Spend a little time preparing some new and interesting activities that are kept aside for use while you are out. Either purchased toys and books or some simple (and cheap) home-made ideas like the ones that follow. Toddler’s generally do not have a well-developed imagination and tire of toys that don’t “do” something relatively quickly, so having to buy new things continually to keep up with their changing developmental needs and interest can become very expensive. These home-made toys are great for developing fine motor skills and hand-eye coordination and when introduced at the right developmental level, will be stimulating and interesting for your young child. If a task is too easy it will not hold their interest. Too hard and they will become frustrated and lose interest.

This is the bag of “toys” I put together for my 18 month old to use during a lunch we attended on the weekend. He only used a couple of them as I bought them out one at a time and only changed them over when necessary.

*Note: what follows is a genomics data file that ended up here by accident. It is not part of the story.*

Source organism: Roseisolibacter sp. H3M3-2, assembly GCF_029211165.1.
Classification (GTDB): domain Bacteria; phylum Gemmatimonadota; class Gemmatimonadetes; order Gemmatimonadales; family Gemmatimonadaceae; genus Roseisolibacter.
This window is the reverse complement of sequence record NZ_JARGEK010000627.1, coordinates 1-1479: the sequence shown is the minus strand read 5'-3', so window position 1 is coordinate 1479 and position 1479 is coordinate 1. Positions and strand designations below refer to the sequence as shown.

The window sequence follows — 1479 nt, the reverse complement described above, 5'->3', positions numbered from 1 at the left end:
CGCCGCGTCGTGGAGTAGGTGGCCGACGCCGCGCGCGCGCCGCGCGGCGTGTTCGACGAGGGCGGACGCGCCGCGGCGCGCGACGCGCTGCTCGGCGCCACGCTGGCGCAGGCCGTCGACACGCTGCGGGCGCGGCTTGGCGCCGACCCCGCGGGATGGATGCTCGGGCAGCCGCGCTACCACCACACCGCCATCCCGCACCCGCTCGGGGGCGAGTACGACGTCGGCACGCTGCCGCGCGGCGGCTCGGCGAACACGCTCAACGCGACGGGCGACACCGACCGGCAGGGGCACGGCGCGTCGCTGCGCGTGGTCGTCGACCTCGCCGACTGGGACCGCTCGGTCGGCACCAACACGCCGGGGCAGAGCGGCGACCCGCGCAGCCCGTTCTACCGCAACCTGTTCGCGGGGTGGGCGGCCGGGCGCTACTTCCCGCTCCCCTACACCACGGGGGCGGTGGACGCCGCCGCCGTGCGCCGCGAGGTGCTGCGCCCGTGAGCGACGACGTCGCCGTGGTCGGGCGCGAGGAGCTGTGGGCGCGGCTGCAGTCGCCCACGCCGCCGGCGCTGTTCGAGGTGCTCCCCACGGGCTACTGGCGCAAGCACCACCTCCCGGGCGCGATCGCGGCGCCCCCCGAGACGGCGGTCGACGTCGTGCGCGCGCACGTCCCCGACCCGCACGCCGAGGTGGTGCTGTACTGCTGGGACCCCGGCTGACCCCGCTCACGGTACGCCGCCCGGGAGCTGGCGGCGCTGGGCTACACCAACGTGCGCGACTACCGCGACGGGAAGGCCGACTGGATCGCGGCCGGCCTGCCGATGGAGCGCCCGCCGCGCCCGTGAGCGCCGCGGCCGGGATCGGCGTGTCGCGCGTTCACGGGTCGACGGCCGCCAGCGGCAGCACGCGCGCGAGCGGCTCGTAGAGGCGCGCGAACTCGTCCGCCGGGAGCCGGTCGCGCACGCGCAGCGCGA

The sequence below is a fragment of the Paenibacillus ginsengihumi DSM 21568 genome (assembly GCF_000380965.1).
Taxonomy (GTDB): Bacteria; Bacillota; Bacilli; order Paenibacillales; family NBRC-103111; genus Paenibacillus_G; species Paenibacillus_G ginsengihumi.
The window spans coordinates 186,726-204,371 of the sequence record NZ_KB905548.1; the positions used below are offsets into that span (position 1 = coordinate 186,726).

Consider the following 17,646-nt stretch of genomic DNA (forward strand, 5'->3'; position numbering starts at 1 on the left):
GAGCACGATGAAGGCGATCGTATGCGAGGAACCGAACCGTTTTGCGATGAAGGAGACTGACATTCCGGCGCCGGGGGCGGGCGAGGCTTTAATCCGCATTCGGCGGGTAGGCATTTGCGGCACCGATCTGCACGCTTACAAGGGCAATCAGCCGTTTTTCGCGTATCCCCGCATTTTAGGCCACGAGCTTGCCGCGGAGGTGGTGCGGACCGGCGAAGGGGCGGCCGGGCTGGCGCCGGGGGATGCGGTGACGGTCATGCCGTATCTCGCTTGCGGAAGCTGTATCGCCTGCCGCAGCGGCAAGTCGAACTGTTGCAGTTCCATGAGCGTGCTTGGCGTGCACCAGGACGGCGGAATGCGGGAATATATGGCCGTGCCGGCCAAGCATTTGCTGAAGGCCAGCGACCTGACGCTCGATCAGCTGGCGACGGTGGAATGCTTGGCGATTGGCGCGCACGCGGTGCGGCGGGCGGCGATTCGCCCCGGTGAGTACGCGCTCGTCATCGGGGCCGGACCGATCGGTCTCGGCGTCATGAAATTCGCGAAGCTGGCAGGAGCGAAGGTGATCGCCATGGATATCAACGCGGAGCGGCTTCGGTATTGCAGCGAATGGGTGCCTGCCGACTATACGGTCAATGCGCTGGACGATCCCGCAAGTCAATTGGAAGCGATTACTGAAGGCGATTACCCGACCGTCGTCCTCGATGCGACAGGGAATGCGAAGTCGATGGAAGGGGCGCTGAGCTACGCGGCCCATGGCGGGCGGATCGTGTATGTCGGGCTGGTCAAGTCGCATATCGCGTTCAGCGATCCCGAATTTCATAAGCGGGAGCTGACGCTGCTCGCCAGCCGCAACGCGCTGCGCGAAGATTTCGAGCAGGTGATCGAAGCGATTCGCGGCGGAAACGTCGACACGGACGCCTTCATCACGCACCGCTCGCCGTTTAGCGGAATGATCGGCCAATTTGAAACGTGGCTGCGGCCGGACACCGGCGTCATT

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Posting bottle: Posting noodles into an empty vanilla bottle and tipping them back out again.

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Posting box: Pushing pompoms into the hole in this twine box. Help is needed to open the box to tip them out again but as we are sitting right next to him this is not a problem.

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Small spaces jar: Posting earbuds into a spice jar with holes in the lid. He discovered after I had taken off the lid and tipped them all back out about 5 times that he could shake them out one at a time through the holes so that added a new dimension to the activity.